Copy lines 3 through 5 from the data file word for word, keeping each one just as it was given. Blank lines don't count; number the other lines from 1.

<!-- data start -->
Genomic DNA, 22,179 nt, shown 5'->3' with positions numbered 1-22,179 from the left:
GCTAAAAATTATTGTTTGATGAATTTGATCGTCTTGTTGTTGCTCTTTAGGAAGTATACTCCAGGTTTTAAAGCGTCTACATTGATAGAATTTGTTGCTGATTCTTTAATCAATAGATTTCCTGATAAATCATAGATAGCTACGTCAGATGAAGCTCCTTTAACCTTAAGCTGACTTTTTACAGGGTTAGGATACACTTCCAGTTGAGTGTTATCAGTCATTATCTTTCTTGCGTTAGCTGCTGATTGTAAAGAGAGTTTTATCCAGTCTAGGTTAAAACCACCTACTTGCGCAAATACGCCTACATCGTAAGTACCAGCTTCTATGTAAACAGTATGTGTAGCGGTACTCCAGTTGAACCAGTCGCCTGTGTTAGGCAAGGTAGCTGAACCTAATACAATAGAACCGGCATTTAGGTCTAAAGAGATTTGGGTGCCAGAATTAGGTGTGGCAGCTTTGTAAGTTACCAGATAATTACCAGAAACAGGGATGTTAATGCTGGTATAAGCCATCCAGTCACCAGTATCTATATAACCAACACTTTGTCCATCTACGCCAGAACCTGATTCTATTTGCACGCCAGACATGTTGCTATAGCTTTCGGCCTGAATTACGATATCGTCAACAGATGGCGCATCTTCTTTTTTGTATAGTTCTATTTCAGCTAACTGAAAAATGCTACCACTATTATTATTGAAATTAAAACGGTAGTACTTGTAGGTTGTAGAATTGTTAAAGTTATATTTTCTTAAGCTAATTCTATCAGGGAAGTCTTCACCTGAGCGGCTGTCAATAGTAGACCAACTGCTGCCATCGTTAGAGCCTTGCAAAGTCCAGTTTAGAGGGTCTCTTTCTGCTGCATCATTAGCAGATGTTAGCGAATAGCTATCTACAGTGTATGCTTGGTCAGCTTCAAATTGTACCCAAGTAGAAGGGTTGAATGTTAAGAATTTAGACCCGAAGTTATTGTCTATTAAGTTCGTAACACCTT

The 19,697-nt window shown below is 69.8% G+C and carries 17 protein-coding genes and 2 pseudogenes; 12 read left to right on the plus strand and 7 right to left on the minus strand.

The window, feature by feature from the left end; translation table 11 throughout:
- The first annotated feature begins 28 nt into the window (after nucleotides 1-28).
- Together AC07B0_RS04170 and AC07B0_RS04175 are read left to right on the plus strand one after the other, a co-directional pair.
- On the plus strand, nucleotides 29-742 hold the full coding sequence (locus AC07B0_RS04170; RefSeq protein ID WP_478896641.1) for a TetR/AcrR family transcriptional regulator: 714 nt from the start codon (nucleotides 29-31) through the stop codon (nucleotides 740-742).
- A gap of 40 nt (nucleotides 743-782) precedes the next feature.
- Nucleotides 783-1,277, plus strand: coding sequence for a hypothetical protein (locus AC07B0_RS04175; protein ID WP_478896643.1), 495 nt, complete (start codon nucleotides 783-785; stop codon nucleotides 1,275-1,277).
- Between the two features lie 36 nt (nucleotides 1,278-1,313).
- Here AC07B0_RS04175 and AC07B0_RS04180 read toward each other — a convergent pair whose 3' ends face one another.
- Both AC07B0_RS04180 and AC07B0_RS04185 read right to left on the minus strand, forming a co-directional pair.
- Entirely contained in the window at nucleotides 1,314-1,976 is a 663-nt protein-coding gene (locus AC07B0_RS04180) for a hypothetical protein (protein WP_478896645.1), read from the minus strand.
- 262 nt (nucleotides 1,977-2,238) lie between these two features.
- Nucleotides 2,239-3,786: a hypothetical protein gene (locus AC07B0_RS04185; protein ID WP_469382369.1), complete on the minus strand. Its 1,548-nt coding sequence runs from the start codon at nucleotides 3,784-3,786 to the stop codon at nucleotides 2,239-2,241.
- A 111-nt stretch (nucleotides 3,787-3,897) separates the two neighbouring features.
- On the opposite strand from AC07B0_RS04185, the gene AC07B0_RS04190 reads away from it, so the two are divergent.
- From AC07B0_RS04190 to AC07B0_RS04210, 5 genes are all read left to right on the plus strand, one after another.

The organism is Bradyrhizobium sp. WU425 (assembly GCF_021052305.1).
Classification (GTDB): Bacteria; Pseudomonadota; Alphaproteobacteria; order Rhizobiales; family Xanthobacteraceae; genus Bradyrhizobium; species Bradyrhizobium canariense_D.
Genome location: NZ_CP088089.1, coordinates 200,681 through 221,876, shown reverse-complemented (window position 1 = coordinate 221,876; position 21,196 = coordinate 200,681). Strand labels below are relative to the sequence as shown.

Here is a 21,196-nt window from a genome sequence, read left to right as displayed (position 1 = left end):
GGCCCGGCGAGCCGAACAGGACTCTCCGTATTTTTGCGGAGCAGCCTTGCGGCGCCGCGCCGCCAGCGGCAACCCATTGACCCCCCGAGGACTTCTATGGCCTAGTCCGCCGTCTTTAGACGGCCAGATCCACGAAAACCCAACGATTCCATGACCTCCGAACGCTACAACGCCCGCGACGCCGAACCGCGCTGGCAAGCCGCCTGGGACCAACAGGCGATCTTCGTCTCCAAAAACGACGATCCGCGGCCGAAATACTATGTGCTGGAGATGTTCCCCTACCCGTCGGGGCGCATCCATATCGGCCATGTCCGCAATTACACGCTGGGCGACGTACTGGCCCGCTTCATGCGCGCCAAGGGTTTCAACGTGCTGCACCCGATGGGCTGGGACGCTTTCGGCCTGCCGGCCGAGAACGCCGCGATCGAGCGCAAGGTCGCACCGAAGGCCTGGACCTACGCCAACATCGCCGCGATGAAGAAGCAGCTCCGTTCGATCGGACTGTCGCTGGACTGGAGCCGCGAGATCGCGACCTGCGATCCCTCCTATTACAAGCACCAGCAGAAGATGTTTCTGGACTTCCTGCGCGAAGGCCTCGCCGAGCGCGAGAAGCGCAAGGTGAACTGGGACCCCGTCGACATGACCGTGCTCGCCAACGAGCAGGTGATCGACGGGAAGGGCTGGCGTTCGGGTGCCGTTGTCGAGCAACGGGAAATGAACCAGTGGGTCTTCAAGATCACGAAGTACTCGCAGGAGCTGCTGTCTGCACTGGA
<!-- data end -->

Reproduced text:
The 19,697-nt window shown below is 69.8% G+C and carries 17 protein-coding genes and 2 pseudogenes; 12 read left to right on the plus strand and 7 right to left on the minus strand.

The window, feature by feature from the left end; translation table 11 throughout:
- The first annotated feature begins 28 nt into the window (after nucleotides 1-28).